As for his mental state, partial paralysis is something you get used to. In itself it isn’t a cause for lifelong depression. A sudden catastrophic accident such as the one Will suffered could be described as like a grief: for a time it’s very hard and upsetting but eventually people get over it and adjust to their new situation and carry on with their lives. Some people even say their lives improve after their accident. Sometimes a near death experience can make people re-evaluate their situation and give greater value to the life they have left. Other people find their circumstances improve in much more practical ways. Say someone is in a bad place before their accident, for instance, they are trapped in an inner city life of poverty, gang violence and crime. The accident is likely to mean they are taken out of all that; maybe as part of their rehabilitation they are given the opportunity to start playing wheelchair basketball and before they know it they are at the Paralympic Games competing for their country. These kinds of stories really do happen so sudden disability does not mean the rest of your life will be miserable or even necessarily worse than it was before the accident.

It seems Will Traynor enjoyed extreme sports before his accident. There’s no reason at all he couldn’t still have engaged in sport, even perhaps extreme ones. Just watch the Paralympics and Winter Paralympics. Try watching some wheelchair rugby players who have a very similar level of disability to Will Traynor. Or watch some sit-skiers hurtling down mountains at ungodly speeds. If someone continues to be depressed years after becoming disabled it’s not the disability at fault but something else. It could be the negative attitude of friends and family to the disability. It could be the prejudiced attitude of the disabled person themselves. If before their accident the person assumes life is not worth living for anyone with a disability, they may well continue to believe this for some time after their accident and become depressed in a self-fulfilling prophecy. They may be blind to all the possibilities open to them as a disabled person or resistant to even trying them because of a misguided sense of pride. But these are problems of lack of education and misinformation rather than problems inherent in the physical disability and it’s just not credible that someone of Will’s level of education and intelligence would continue to hold such dumb views indefinitely. It could be poverty and basic lack of access to things that would bring a fulfilled life which are the problem though again that’s clearly not an issue in Will’s case. But even if it was none of these things, plenty of physically able people are depressed for no obvious reason at all. The real problem with this book is the fact it equates physical disability with incurable lifelong depression. This is plain wrong. Of course some people with physical disabilities suffer from depression. But so do lots of able-bodied folk.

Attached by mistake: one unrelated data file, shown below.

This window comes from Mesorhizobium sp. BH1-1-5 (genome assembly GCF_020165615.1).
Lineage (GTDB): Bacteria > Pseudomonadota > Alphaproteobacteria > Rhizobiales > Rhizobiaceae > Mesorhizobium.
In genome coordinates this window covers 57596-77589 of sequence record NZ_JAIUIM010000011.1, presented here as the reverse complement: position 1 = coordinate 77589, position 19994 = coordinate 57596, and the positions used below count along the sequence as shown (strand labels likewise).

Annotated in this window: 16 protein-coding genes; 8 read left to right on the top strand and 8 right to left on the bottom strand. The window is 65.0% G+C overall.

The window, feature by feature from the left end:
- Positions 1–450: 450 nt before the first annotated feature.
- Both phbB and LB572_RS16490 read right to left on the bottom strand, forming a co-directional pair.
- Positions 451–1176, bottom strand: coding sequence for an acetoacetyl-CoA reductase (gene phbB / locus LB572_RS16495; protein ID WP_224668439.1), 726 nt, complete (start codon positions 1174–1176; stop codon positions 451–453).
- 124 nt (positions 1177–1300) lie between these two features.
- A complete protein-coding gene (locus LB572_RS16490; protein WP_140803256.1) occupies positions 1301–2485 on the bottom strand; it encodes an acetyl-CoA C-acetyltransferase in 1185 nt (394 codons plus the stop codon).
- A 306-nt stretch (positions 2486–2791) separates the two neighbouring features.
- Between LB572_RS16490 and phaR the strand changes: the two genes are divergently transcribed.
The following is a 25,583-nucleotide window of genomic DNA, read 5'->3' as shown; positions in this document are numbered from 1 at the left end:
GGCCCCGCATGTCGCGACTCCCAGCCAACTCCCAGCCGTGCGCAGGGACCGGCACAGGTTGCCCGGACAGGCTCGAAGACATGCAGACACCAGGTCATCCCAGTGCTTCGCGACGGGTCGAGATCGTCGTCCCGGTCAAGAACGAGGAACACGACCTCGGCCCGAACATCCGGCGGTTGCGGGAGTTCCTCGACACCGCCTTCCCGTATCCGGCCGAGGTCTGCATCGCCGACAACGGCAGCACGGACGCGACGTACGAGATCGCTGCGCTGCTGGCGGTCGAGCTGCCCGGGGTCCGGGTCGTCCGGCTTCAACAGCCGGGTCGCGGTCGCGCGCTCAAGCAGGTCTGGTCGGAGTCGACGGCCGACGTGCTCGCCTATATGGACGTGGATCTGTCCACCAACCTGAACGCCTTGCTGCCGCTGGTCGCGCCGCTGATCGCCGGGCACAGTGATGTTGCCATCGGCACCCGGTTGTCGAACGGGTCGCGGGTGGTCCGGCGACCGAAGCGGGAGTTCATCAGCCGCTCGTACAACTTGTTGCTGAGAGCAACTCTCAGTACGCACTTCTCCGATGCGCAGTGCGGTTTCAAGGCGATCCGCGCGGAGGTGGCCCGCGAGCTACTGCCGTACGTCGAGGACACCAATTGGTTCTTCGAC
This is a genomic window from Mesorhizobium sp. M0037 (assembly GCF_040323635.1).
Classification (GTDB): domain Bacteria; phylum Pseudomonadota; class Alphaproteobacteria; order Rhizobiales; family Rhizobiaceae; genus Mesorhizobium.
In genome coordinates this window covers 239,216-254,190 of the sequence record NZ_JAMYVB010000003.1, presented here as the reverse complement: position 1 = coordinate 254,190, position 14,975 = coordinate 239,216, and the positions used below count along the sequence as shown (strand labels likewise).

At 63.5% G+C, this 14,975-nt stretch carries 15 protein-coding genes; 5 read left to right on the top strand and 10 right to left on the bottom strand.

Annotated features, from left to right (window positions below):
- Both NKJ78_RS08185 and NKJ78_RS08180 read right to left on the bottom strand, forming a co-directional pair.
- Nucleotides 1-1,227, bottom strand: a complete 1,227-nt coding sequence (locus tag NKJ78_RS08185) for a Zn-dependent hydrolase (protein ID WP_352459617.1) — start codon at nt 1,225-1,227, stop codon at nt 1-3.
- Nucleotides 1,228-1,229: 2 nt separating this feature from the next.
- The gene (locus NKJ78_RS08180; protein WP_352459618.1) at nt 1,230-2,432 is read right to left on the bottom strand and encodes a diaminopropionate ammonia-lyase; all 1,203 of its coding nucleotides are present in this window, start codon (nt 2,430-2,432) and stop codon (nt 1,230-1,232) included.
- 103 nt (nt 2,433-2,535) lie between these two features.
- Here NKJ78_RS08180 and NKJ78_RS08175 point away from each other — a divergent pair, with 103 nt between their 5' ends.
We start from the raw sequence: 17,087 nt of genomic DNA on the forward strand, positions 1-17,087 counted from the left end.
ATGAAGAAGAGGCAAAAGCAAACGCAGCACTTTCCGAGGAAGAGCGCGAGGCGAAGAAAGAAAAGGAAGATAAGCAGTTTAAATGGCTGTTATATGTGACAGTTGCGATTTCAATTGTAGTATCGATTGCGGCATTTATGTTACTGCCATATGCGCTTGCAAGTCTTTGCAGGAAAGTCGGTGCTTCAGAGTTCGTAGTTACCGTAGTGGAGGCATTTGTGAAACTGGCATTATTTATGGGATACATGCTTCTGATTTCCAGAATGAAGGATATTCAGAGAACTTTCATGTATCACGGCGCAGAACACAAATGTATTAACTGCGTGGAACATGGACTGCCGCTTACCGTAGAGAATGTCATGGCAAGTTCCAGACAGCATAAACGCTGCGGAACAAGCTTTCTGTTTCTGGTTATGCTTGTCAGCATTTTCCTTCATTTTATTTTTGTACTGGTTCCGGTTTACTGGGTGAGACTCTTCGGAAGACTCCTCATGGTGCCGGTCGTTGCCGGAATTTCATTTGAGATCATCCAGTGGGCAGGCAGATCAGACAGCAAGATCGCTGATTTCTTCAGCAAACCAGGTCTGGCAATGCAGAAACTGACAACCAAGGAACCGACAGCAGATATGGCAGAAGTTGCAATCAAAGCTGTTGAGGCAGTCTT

The fact that the affect of disability on mental health is vastly overstated is not the only problem with this book. It’s also fundamentally that the disabled person—Will Traynor–isn’t portrayed so much as a person at all but rather as a disability. The way the viewpoint character—Lou–and her family speak about this man and speculate about his situation even before meeting him shows a fundamental lack of understanding of disability. Frankly it’s insulting to anyone with a disability to be viewed in this way. For instance, from page 24: “I pictured myself wiping the drool from the old man’s mouth, maybe asking loudly, “DID HE WANT A CUP OF TEA?”” If this is the first thought that comes to mind when Lou hears the words “person with disability” then she has a problem. What this phase is actually saying is she assumes disabled people are 1. always old; 2. always physically unattractive; 3. always non-communicative. And incidentally, if someone does have a hearing disability or an intellectual impairment SHOUTING AT THEM IS NOT THE WAY TO TALK TO THEM!

She goes on to describe herself as terrified of this person she’s never met. For example, from page 35: “What if he just stared at me, head lolling, all day? Would I be freaked out?” The whole beginning of the book presents the first meeting as something she is deeply afraid of. It goes way beyond the usual nerves to be expected on the first day of a new job instead trying to portray Will Traynor as some kind of monster.